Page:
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Monday, July 02, 2012


Tax deception in health ruling very disturbing
By the Daily News

The Supreme Court has now rendered its long-anticipated decision and has upheld most of the health care law in a 5-4 ruling.

Many Americans who respect the court’s role as the final word on constitutional matters will still be disturbed by this ruling.

They have every right to be.

The Affordable Care Act was, after all, spawned in corruption, falsehoods and hypocrisy.

The Louisiana Purchase and Cornhusker Kickback are but two reminders of the Chicago-style politics and corruption which greased the skids for this legislation.

Lies and hypocrisy abounded during health care debate as our president and members of his party assured Americans that the individual mandate was not a tax. Yet, during oral arguments before the Supreme Court, the Department of Justice attorneys argued that the mandate should be upheld cited congressional power to levy taxes.

It’s hard to see how you can have it both ways, but a majority of the court overlooked the deceit and held that the mandate can be construed as a tax.

Shame on those who were a party to this hypocrisy and deception. They obviously have the misguided belief that the end justifies the means, but what exactly is the end result?

For starters, we have an extremely costly entitlement that will make its name Affordable Care Act part of the George Orwell lexicon.

The history of large new government programs provides overwhelming evidence that initial cost estimates are quickly left in the dust. Already the Congressional Budget Office is backing off of its initial estimates.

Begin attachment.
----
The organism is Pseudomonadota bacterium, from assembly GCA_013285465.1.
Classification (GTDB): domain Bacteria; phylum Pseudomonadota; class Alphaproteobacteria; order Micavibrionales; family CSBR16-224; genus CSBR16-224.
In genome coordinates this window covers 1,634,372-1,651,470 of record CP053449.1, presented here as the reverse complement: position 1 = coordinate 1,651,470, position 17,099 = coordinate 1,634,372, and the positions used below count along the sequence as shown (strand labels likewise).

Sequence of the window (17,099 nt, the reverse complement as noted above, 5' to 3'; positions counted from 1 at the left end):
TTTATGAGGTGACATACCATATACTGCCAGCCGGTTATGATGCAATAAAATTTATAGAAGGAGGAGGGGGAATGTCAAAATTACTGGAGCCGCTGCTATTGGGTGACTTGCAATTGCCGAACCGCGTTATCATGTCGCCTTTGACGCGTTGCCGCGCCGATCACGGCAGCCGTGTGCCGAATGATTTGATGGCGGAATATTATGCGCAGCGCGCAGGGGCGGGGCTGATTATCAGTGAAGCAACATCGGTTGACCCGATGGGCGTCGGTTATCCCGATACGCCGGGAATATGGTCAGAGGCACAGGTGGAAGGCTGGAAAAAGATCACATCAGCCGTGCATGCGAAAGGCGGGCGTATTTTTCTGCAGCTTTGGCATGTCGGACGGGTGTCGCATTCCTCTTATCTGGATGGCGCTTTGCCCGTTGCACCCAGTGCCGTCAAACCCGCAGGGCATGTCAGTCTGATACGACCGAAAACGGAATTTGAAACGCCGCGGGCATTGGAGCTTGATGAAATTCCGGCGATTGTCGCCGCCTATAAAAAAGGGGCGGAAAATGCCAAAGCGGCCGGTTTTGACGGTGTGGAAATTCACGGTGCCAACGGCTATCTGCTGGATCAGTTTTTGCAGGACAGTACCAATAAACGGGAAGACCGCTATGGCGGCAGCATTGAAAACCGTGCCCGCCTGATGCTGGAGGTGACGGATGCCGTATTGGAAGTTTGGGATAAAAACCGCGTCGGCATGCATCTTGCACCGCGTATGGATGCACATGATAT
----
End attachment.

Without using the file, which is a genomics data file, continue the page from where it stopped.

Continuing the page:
“Affordable” rings hollow to companies and employees who were promised lower premiums and health care costs but aren’t seeing them.

At a time when jobs are our nation’s top priority, the new taxes, costs and uncertainty inherent in this bill promises to be a drag on job creation.

The increase in Medicaid spending at the state level resulting from this law will put even more strain on states already dealing with meeting essential services in a depressed economy.

Ultimately, we can expect to see health care rationing similar to what citizens in Britain, Canada and many European countries experience.

All Americans who cherish freedom should be thankful that the court didn’t expand congressional power under the Constitution’s Commerce Clause in upholding the mandate. Had they upheld requiring insurance purchases on this basis, many wondered if there were any limits on what products Congress could compel us to buy in the future.

They were concerned because our freedoms can be lost incrementally just as surely as they can be lost overnight by conquest.

Yes, the court has spoken, but the fact that a law is ruled constitutional hardly means it is good public policy.

This battle is lost but the war is not. The fight now moves back to the legislative arena.

This flawed law must be repealed and replaced with true reforms that won’t drive up health care and premium costs, depress the job market and contribute to an already staggering and unsustainable mountain of debt.



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